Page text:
I also really enjoyed the essays on Tom Paine, which discuss his upbringing as the Norfolk commons was being enclosed and his critical influence in the Irish and French revolution. His essays and books calling for the restoration of the Commons are rarely discussed in American history textbooks.
*Enclosure is the legal (usually violent) process by which common people are driven off communal land to enable it to be fenced off as private property.
**The Charter of the Forest is a charter originally sealed by King Henry III under the regency of William Marshall, 1st Earl of Pembroke. A companion document to the Magna Carta, it re-established rights of access to the royal forest that had been eroded by William the Conqueror and his heirs.
Robin Hood Minor Asset Management Cooperative (http://www.robinhoodcoop.org/), the first cooperatively owned hedge fund, is another novel method of funding political activism. Unlike Enric Duran’s act of “financial civil disobedience” (see Spain’s Modern Day Robin Hood), it’s totally legal.
Founded in Finland in 2012, the main purpose of the Robin Hood Co-op is to use experimental investment technologies to expand the commons and public domain, while offering ordinary people access to income outside of paid work. Among its founding members are several former economics professors from Aalto University (who were fired for starting the Robin Hood Co-op). The co-op presently has over 350 members from 15 different countries and is valued at roughly half a million euros.
Like a hedge fund, the fund’s growth is based on the principle of producing new financial assets by hedging existing ones. Fund managers employ a data mining algorithm called “Parasite,” which follows all the transactions of the US stock markets, identifies the spreads and the star investors and follows their “swarming.” In other words, Parasite is designed to imitate the emerging consensus actions of the world’s best investors.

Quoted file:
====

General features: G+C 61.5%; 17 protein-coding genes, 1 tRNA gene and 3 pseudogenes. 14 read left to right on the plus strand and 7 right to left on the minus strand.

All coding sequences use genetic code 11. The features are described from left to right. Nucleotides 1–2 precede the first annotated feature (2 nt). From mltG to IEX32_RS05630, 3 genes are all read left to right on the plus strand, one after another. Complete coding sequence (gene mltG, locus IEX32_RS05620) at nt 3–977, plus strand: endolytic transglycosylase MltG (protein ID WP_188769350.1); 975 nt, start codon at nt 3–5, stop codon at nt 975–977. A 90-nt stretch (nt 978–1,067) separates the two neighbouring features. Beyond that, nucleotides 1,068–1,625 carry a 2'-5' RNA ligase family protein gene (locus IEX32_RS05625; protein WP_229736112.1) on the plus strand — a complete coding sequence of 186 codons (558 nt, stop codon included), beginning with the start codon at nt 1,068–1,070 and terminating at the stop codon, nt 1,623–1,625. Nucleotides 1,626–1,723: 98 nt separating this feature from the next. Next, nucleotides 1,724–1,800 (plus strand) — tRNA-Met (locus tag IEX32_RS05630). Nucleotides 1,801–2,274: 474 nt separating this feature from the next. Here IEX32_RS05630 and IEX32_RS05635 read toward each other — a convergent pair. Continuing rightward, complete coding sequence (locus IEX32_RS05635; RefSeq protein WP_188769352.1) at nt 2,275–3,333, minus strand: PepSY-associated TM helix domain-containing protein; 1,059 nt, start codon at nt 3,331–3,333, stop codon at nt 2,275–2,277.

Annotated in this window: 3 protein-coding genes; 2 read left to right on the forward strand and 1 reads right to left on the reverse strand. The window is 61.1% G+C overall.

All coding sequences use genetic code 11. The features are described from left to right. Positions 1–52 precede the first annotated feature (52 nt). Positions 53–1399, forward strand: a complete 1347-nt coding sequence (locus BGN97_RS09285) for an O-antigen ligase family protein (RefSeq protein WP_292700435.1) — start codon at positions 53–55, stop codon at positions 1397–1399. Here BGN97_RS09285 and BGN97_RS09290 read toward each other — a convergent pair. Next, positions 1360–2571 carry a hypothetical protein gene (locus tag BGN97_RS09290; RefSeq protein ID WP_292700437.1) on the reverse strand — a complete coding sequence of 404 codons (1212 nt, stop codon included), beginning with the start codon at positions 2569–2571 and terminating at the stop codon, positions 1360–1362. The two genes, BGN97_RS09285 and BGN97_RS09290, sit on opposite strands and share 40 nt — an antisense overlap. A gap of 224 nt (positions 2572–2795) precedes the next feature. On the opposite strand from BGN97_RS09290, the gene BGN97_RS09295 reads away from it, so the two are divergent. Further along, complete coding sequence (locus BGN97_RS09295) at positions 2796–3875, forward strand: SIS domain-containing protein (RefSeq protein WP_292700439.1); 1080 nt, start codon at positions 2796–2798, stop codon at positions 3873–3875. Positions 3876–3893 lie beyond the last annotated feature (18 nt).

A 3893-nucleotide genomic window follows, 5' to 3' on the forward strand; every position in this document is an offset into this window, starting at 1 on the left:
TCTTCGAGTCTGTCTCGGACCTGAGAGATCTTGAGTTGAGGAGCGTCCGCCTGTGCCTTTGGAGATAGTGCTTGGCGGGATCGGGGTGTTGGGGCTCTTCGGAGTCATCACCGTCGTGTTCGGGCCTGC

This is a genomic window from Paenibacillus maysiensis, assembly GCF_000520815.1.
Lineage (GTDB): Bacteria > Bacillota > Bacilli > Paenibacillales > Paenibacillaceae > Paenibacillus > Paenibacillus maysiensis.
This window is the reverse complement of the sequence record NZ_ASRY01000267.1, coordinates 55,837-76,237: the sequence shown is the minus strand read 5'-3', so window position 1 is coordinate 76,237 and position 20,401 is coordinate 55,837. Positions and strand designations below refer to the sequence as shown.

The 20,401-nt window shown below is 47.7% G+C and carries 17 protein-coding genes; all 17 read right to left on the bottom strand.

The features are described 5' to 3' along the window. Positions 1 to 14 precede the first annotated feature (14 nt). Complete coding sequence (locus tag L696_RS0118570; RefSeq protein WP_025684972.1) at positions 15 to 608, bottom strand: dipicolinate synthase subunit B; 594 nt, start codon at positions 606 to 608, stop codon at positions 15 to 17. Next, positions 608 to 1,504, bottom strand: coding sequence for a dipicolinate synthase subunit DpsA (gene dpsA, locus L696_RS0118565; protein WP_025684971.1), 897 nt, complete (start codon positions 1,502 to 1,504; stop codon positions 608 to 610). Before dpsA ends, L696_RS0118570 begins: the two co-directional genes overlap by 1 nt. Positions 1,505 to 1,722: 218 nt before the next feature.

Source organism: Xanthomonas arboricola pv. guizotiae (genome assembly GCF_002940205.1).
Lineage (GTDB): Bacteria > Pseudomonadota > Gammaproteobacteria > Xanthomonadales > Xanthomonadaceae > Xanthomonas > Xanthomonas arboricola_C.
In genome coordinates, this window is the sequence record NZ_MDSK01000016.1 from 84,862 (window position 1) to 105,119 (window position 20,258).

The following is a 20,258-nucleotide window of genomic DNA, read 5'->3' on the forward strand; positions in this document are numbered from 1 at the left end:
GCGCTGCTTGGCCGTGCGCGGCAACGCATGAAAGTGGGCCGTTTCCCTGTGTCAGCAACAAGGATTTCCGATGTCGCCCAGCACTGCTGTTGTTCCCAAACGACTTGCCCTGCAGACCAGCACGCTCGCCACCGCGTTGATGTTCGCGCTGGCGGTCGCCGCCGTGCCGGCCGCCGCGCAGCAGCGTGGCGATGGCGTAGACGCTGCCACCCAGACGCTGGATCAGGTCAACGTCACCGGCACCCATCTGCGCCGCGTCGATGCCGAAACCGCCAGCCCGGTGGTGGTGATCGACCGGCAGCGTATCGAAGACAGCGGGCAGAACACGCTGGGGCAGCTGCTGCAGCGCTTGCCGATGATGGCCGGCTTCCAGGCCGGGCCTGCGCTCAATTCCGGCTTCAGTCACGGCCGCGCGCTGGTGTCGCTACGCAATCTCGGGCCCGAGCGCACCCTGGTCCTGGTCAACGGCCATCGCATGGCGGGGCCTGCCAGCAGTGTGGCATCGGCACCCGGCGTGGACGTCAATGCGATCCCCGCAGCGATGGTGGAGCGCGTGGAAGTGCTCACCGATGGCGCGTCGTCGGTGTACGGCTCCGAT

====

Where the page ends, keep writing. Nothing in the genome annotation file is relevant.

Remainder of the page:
In the nearly three years since its formation, it has consistently kept pace with the S&P index. In its first year the value of its portfolio rose 30.75%. In the second year, it rose another 9.4%. Since June 2014 it seems to be performing slightly under the S&P index. Profits are primarily used to fund anti-corporate projects that expand the commons or public domain.
How to Join
To join the cooperative, people need to buy one share (30 euros) and pay a onetime membership fee (30 euros). They can buy as many additional shares as they want at any point.
Every member has one vote independent of the numbers of shares they own. They use it to vote in on-line member meetings, where important co-op issues are decided. They can also suggest Robin Hood Projects, become part of the selection board and participate in the work of the cooperative. For examples of proposed projects for to 2015 go to Projects.
When new members buy shares, they are given six options for how they want their net profits (profit minus co-op’s costs) between themselves Robin Hood Projects. If they choose to keep more than 50% of the profit, there is a onetime fee.
Once a month, the new money invested in shares is exchanged for dollars and sent to the co-op’s broker, Interactive Brokers, in New York. This creates a new series, which is invested based on information from the Parasite algorithm. Thus, the performance of the investment fund depends both on the euro/dollar exchange rate fluctuations and the success of the co-op’s investment portfolio on the stock exchange.